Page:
HARRISBURG, Pa. — Pennsylvania’s highest court on Saturday night threw out a lower court’s order preventing the state from certifying dozens of contests on its Nov. 3 election ballot in the latest lawsuit filed by Republicans attempting to thwart President-elect Joe Biden’s victory in the battleground state.
The state Supreme Court, in a unanimous decision, threw out the three-day-old order, saying the underlying lawsuit was filed months after the expiration of a time limit in Pennsylvania’s expansive year-old mail-in voting law allowing for challenges to it.
Justices also remarked on the lawsuit’s staggering demand that an entire election be overturned retroactively.
“They have failed to allege that even a single mail-in ballot was fraudulently cast or counted,” Justice David Wecht wrote in a concurring opinion.
The state’s attorney general, Democrat Josh Shapiro, called the court’s decision “another win for Democracy.”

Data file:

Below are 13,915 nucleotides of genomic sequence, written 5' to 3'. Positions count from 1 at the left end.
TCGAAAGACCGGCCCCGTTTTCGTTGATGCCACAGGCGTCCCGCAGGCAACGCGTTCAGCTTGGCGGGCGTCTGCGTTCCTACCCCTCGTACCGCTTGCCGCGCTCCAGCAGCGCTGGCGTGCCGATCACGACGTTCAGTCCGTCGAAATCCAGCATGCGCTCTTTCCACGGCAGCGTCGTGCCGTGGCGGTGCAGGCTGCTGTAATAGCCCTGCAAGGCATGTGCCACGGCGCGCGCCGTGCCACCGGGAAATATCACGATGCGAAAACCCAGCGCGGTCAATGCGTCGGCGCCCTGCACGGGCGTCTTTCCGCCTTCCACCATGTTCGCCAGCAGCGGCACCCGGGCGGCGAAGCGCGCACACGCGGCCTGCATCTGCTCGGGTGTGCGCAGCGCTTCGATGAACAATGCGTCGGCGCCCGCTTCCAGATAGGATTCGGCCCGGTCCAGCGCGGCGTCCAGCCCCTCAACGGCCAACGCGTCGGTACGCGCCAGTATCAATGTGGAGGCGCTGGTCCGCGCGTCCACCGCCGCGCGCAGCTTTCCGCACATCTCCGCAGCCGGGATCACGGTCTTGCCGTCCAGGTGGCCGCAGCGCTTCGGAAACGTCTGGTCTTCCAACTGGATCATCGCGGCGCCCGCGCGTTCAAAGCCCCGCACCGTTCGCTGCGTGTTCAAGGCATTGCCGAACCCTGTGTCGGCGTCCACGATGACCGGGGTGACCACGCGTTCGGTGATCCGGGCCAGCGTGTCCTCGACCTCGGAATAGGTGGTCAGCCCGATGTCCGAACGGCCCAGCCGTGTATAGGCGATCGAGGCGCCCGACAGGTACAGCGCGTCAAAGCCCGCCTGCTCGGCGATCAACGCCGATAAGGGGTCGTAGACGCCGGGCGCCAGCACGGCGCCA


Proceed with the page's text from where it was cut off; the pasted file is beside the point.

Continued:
President Donald Trump and his lawyer, Rudy Giuliani, meanwhile, have repeatedly and baselessly claimed that Democrats falsified mail-in ballots to steal the election from Trump. Biden beat Trump by more than 80,000 votes in Pennsylvania, a state Trump had won in 2016.
The week-old lawsuit, led by Republican U.S. Rep. Mike Kelly of northwestern Pennsylvania, had challenged the state’s mail-in voting law as unconstitutional.
As a remedy, Kelly and the other Republican plaintiffs had sought to either throw out the 2.5 million mail-in ballots submitted under the law — most of them by Democrats — or to wipe out the election results and direct the state’s Republican-controlled Legislature to pick Pennsylvania’s presidential electors.
In any case, that request — for the state’s lawmakers to pick Pennsylvania’s presidential electors — flies in the face of a nearly century-old state law that already grants the power to pick electors to the state’s popular vote, Wecht wrote.
While the high court’s two Republicans joined the five Democrats in opposing those remedies, they split from Democrats in suggesting that the lawsuit’s underlying claims — that the state’s mail-in voting law might violate the constitution — are worth considering.